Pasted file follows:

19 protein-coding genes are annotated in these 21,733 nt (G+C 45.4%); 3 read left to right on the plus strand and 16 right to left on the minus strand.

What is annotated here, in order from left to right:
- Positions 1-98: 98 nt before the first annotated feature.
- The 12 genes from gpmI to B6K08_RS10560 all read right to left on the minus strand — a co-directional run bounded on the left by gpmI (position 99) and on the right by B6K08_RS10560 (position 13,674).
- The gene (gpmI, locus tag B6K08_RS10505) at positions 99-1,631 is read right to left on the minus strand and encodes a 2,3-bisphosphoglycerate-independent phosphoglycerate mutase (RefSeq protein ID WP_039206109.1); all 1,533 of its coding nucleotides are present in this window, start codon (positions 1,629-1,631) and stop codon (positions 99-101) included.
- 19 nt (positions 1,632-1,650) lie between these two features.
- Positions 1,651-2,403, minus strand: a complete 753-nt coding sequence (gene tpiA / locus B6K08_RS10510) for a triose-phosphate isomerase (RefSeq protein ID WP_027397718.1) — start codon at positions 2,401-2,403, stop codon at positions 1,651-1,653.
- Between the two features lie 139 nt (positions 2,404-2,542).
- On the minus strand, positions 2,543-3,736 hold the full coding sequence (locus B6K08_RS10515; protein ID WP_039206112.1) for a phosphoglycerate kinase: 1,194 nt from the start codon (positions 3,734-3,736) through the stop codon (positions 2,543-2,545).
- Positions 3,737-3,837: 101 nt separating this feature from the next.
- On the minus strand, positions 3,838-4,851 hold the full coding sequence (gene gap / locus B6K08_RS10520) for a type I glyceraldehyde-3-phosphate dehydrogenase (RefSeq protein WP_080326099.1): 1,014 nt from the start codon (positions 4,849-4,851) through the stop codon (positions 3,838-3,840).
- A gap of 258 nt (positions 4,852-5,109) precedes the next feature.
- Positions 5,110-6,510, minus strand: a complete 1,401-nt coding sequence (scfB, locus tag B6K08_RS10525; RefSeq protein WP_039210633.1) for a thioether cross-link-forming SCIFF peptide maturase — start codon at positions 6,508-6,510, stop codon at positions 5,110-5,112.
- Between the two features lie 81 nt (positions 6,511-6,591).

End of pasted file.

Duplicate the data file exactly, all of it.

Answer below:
19 protein-coding genes are annotated in these 21,733 nt (G+C 45.4%); 3 read left to right on the plus strand and 16 right to left on the minus strand.

What is annotated here, in order from left to right:
- Positions 1-98: 98 nt before the first annotated feature.
- The 12 genes from gpmI to B6K08_RS10560 all read right to left on the minus strand — a co-directional run bounded on the left by gpmI (position 99) and on the right by B6K08_RS10560 (position 13,674).
- The gene (gpmI, locus tag B6K08_RS10505) at positions 99-1,631 is read right to left on the minus strand and encodes a 2,3-bisphosphoglycerate-independent phosphoglycerate mutase (RefSeq protein ID WP_039206109.1); all 1,533 of its coding nucleotides are present in this window, start codon (positions 1,629-1,631) and stop codon (positions 99-101) included.
- 19 nt (positions 1,632-1,650) lie between these two features.
- Positions 1,651-2,403, minus strand: a complete 753-nt coding sequence (gene tpiA / locus B6K08_RS10510) for a triose-phosphate isomerase (RefSeq protein ID WP_027397718.1) — start codon at positions 2,401-2,403, stop codon at positions 1,651-1,653.
- Between the two features lie 139 nt (positions 2,404-2,542).
- On the minus strand, positions 2,543-3,736 hold the full coding sequence (locus B6K08_RS10515; protein ID WP_039206112.1) for a phosphoglycerate kinase: 1,194 nt from the start codon (positions 3,734-3,736) through the stop codon (positions 2,543-2,545).
- Positions 3,737-3,837: 101 nt separating this feature from the next.
- On the minus strand, positions 3,838-4,851 hold the full coding sequence (gene gap / locus B6K08_RS10520) for a type I glyceraldehyde-3-phosphate dehydrogenase (RefSeq protein WP_080326099.1): 1,014 nt from the start codon (positions 4,849-4,851) through the stop codon (positions 3,838-3,840).
- A gap of 258 nt (positions 4,852-5,109) precedes the next feature.
- Positions 5,110-6,510, minus strand: a complete 1,401-nt coding sequence (scfB, locus tag B6K08_RS10525; RefSeq protein WP_039210633.1) for a thioether cross-link-forming SCIFF peptide maturase — start codon at positions 6,508-6,510, stop codon at positions 5,110-5,112.
- Between the two features lie 81 nt (positions 6,511-6,591).